Wednesday, 24 September 2014

social media

Sundog Rising!
Reflections on living the life literary by the Urban Sundog

Trying To Embrace A Culture of Mediocrity

I came across some good advice in an article on using social media as a career advancer. I quote: “Social media is a tool that can unlock a world of potential.

Apparently I should “show [my] new connections that [I’m] the real deal by joining in on conversations related to [my] shared professional interests.

So, as I’m trying to pursue mystery writing as a potentially marketable venture this year, I did a search on “mystery writer and reader forums”. Immediately found a source where my peers were sharing their professional interests in the following thread:

     how to read a comapss

     dude, your link is not working on my side

     the link works for me

     check yr spelling

The same site invited me to become a “memeber”.

All this also followed up on a long conversation I had with my son a month or so back concerning making social media work for me as a marketing tool. Raising my profile. He is a video maker and has pursued this line with great success. I’ve found in general that the text industry doesn’t share the same sort of experience as video does on the Internet, but I still had to admit it was worth a try. And that’s how I found it. Very trying.

First off, it was surprisingly difficult to find any forums on the subject of writing or reading mysteries at all. I thought that at least would be a slamdunk. I never had any problems finding forums on UFOs. Which didn’t work out for me either, but that was for different reasons. (My brain has stopped glowing now …)

I finally found one — not the site I quoted above — that seemed relatively pertinent, but only one devoted uniquely to mysteries. However, once again, the tenor of the conversation didn’t entice me in as a group of my peers sharing their professional interests. These people obviously enjoy their chat, and I applaud them for that. But the issue did not engage me. Of course, the biggest obstacle to making social media work for me has always been having to be social.

Someone wrote a “cozy” with a ghost in it. What should the writer call it!? Is it a “cozy” or a “paranormal”? What’s wrong with “cozy with a ghost” someone suggested. Someone else: I consider ghosts “paranormal”, but maybe publishers don’t? Another party: “supernatural” is a synonym for “paranormal”. Yet another voice: you might find a better word than “supernatural”. Another: one’s dark and spooky, and the other has more twinkle lights.

I’m sorry … I didn’t really search out this forum to discuss with my peers our professional interest in “twinkle lights”.

So, with my wife’s help — she suggested searching for “intelligent forums” — I came across another general literature site that I thought might just be worth an afternoon’s experimentation. I went through the process of registering, posted an introductory bit on myself, replied to someone else’s introductory bit hoping to strike up a conversation, and posted on two threads already going concerning authors I like. Saying something about what went before, and trying to introduce some thoughts of my own.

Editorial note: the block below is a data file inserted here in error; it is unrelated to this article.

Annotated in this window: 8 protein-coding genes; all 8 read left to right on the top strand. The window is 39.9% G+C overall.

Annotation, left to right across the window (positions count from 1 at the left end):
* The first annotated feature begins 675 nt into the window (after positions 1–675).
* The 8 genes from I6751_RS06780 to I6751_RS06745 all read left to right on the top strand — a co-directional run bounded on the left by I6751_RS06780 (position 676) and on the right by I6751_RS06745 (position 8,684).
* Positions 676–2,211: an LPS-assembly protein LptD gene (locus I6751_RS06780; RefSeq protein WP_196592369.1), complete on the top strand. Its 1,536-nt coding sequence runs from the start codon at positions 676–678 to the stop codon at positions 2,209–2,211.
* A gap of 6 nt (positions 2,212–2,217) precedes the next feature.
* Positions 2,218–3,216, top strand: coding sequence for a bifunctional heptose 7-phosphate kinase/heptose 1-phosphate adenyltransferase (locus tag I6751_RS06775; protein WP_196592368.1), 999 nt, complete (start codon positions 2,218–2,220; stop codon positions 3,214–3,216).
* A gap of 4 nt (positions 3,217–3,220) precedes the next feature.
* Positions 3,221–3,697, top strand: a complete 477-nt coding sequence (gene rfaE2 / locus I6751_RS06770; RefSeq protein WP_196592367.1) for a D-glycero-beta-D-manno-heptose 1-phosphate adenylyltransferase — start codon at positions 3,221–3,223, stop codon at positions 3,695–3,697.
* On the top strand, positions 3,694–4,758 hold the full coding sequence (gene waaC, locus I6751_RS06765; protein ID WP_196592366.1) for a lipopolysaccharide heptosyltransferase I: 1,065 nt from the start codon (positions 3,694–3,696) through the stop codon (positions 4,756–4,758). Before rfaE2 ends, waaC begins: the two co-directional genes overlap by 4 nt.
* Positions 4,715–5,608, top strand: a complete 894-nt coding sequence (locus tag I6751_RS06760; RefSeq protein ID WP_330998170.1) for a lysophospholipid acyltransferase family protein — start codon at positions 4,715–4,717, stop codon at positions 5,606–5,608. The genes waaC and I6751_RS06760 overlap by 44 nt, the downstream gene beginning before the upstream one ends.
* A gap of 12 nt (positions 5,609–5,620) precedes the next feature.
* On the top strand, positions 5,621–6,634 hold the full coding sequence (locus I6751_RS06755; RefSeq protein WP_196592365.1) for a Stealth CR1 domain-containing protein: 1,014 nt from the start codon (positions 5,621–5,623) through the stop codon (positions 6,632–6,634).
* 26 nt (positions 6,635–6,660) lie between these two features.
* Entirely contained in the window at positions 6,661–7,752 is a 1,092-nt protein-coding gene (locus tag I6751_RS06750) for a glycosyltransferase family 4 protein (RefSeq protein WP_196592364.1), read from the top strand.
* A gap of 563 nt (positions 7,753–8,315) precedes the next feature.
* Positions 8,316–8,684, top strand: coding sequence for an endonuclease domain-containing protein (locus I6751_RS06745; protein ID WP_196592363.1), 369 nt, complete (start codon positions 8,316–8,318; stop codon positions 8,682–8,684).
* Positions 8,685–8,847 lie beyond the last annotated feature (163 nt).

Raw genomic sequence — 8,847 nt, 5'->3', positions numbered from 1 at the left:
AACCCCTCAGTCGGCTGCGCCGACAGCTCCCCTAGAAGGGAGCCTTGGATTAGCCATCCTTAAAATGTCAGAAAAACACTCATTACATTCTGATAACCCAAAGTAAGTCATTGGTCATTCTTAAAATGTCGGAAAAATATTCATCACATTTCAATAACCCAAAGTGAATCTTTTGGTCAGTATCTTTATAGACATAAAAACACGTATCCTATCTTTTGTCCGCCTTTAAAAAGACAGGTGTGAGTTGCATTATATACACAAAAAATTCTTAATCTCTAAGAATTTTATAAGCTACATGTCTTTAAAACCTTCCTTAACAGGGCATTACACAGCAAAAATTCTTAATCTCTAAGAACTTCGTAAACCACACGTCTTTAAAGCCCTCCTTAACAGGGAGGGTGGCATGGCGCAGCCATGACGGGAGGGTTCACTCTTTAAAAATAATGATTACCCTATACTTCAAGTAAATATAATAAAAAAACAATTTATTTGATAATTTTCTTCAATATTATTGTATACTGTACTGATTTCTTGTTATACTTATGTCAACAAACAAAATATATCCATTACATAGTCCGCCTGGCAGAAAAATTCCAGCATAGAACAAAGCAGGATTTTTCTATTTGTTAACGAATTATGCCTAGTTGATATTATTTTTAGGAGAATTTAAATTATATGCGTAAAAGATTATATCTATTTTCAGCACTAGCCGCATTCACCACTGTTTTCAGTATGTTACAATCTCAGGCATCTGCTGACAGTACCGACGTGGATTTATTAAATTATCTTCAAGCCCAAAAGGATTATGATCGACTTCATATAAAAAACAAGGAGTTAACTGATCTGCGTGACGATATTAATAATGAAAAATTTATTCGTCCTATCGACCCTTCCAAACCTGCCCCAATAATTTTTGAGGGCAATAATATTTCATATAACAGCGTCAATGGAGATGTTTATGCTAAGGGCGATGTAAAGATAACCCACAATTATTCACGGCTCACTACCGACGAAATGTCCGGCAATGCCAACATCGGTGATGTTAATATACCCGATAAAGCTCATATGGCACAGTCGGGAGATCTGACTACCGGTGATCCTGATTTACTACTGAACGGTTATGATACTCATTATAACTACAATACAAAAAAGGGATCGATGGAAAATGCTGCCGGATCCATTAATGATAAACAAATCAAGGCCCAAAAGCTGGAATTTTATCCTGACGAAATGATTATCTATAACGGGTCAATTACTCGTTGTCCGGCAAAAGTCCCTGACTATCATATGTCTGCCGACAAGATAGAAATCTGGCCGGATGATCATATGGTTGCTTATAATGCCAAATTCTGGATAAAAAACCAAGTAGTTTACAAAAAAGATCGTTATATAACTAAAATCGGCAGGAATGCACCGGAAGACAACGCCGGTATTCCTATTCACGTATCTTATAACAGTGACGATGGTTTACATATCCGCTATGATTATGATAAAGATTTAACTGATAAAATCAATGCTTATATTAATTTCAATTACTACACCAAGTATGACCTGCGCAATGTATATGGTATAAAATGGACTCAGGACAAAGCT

A week later, no one’s replied to my introductory bit, the other new person didn’t hold up their end of the conversation, and the flow on the two author threads jumped over my remarks as if they weren’t there, the person commenting after me replying to the person who posted before me in both cases.

So in my efforts to raise my profile with my peers by “showing my new connections that I’m the real deal by joining in on conversations related to my shared professional interests” I’ve managed to render myself and my writing completely invisible!

I feel like a ghost in a cozy. Maybe I really do need twinkle lights.

The upshot was the next day I checked out a list of 65 online mystery publishers instead, and actually found 4 worth following up on. This is an unheard of return on an Internet search for publishers, if you’ve read my previous postings on the subject. So now instead of being ignored by my peers or delving into endless discussions on subcategorizing to death what I’d like to be writing, I’m concentrating on getting that first mystery manuscript into shape and getting it out there.

Hoping to unlock a real world of potential.



This week:

Continuing The Twitchy Gal with Chapter Thirteen posted on Monday and Chapter Fourteen coming on Friday, September 26th at:

I said there was a lot of sex in this book. Things get too hot for some characters to handle in Chapter Thirteen. Resulting in some intriguing fallout in Fourteen.

Wednesday, 17 September 2014

summer reading part two